Guys, science has won. Today, Boris Johnson has finally admitted that the severe levels of pollution on London's Oxford Street are, in fact, "not a myth". We can't see it from here, but we can only assume there's confetti billowing from the windows of the Royal Society.
Here's some context. Back in July, scientists from King's College London found that Oxford Street has the highest recorded level of nitrogen dioxide in the entire world; or 11 times the EU limit. Johnson's measured, scientific take on this news? "B*ll*cks: ludicrous urban myth."
Besides a worrying ignorance as to the meaning of the phrase "urban myth", the statement revealed a reluctance to admit that traffic and construction were taking their toll on Londoners' lungs. An article by Zoe Williams of the Guardian to this effect was countered in the same publication by a tract from City Hall, titled "London, far from being toxic, is leading the way in tackling air pollution". The EU, which has threatened fines and legal action over "excessive" UK air pollution levels, would beg to differ.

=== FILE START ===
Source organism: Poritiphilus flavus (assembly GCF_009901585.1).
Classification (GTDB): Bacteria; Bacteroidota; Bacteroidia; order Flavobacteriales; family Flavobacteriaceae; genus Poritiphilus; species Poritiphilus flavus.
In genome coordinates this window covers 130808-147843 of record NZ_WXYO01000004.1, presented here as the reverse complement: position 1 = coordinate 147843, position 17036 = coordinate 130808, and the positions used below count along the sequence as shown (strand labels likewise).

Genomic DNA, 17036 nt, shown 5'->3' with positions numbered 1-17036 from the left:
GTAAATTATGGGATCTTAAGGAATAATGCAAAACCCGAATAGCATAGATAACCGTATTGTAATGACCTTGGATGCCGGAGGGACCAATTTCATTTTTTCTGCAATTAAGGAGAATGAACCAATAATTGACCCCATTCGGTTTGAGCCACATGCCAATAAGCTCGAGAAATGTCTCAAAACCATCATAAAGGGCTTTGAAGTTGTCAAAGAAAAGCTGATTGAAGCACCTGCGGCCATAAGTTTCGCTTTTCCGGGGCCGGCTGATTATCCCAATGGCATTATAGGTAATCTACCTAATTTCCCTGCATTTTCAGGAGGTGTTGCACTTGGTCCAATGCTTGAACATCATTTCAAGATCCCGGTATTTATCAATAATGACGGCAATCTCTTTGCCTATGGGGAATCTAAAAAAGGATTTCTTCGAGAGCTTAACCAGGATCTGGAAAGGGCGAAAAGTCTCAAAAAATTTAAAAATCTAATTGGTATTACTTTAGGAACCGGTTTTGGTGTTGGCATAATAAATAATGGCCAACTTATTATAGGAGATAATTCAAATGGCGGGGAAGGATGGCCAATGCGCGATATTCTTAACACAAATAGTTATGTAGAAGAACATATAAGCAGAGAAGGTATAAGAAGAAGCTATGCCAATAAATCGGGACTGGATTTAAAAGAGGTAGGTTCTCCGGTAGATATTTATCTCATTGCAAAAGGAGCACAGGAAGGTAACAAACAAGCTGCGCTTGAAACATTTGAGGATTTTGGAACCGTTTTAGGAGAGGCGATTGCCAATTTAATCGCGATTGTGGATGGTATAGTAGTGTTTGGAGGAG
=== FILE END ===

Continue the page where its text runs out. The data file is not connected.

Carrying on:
The mayor grapples with yet more numbers. Image: Getty.
Now it seems Johnson is finally willing to admit that science is not some kind of witchcraft, and that we may in fact have a pollution problem. In response to a letter from the chair of the Commons Environmental Audit Committtee voicing concerns that Johnson may withdraw funding for air quality research, Johnson replied that funding was not under threat, and, more importantly: "We are not disputing King's College data".
So there you have it, kids: data, unlike Walt Disney's cryogenically frozen body or the vanishing hitchhiker, is not an urban myth.